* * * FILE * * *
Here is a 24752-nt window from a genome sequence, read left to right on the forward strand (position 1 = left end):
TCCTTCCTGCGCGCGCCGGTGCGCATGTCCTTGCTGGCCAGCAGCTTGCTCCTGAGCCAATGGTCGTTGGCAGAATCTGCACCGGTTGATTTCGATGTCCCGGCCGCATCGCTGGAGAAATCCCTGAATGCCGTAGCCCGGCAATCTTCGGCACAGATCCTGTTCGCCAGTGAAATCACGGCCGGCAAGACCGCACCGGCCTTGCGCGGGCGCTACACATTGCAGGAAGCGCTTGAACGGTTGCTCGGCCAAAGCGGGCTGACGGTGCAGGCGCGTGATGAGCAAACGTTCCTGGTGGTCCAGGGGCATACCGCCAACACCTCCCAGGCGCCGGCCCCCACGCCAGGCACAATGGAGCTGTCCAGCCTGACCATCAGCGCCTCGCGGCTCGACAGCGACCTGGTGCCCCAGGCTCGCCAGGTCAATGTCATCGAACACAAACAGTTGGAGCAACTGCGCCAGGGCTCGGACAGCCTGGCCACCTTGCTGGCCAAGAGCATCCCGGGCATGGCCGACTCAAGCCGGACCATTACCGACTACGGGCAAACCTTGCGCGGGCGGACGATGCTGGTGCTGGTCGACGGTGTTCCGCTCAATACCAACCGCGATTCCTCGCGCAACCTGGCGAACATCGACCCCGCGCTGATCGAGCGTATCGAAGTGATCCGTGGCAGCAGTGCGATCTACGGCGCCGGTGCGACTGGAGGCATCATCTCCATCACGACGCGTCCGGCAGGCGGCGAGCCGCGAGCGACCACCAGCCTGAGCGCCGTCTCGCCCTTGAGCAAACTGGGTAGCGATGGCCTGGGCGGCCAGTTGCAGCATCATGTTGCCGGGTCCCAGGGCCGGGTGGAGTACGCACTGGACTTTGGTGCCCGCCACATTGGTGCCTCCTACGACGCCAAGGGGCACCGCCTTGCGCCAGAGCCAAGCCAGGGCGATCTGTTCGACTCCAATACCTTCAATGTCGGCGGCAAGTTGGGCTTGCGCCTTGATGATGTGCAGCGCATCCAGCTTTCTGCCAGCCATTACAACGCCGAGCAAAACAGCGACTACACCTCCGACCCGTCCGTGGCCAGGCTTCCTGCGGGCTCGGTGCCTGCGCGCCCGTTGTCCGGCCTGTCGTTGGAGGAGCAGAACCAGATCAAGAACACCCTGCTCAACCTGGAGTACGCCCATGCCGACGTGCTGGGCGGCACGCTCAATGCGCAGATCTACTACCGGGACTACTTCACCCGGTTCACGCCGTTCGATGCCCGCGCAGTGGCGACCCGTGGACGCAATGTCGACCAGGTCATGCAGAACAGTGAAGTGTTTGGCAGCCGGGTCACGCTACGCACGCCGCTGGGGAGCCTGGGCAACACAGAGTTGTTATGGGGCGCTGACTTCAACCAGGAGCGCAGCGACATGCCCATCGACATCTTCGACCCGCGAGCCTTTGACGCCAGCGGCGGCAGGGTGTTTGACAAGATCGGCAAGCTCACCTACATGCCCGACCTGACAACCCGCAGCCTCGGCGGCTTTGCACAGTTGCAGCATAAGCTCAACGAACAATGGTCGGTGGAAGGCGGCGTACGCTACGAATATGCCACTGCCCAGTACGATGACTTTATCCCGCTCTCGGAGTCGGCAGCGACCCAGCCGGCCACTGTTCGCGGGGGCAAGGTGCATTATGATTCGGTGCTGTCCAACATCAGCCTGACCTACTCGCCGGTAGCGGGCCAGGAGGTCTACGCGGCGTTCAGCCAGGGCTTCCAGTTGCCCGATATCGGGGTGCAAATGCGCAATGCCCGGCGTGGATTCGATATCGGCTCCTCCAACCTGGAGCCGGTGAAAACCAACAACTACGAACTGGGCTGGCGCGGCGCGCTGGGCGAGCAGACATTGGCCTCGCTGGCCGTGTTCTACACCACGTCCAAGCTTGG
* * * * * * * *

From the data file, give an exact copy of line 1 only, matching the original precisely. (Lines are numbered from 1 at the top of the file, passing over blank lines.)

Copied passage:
Here is a 24752-nt window from a genome sequence, read left to right on the forward strand (position 1 = left end):